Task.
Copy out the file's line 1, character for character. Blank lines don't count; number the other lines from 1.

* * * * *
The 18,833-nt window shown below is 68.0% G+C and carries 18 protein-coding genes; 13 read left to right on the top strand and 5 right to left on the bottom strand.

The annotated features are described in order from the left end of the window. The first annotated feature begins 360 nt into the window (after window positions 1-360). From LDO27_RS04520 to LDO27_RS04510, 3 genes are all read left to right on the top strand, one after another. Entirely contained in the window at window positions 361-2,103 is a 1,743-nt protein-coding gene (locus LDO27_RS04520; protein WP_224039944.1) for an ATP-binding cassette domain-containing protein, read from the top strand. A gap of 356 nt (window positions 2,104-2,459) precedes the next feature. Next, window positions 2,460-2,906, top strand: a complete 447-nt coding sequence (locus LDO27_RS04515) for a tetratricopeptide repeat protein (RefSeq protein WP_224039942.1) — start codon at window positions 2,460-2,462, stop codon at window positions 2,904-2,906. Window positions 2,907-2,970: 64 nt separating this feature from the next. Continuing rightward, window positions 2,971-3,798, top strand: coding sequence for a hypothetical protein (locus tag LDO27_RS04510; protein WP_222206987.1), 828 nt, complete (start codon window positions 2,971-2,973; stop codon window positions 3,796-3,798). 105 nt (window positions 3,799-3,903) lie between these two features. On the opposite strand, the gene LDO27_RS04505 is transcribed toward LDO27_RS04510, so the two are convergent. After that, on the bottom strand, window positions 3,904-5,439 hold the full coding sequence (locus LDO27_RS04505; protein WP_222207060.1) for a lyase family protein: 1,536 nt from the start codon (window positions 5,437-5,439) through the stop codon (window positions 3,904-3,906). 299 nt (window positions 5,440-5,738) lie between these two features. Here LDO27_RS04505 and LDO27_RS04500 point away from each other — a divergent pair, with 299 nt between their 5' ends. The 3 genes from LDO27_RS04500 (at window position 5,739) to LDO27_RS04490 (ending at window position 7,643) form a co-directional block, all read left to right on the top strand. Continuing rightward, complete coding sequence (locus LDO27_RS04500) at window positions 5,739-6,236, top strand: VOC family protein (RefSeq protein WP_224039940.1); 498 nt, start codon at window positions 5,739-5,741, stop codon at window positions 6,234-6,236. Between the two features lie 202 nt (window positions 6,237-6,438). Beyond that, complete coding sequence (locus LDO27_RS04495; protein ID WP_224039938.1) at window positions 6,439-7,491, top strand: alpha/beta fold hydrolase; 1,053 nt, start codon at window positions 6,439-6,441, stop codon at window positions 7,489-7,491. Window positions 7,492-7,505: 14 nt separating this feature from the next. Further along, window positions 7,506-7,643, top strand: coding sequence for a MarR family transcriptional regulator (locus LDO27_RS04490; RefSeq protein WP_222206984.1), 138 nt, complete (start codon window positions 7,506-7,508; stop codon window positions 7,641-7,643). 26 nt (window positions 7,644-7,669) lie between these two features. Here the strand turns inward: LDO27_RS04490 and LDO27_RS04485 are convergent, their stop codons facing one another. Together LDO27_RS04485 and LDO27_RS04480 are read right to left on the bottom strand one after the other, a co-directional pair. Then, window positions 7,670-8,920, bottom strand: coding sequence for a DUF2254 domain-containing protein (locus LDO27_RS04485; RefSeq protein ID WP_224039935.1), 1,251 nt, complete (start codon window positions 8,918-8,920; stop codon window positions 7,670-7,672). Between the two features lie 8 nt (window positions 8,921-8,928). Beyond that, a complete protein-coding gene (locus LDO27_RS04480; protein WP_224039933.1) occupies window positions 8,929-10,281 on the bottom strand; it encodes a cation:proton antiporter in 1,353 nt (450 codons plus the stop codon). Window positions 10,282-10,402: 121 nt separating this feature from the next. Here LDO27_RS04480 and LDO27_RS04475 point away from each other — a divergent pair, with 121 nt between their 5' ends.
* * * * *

The 18,833-nt window shown below is 68.0% G+C and carries 18 protein-coding genes; 13 read left to right on the top strand and 5 right to left on the bottom strand.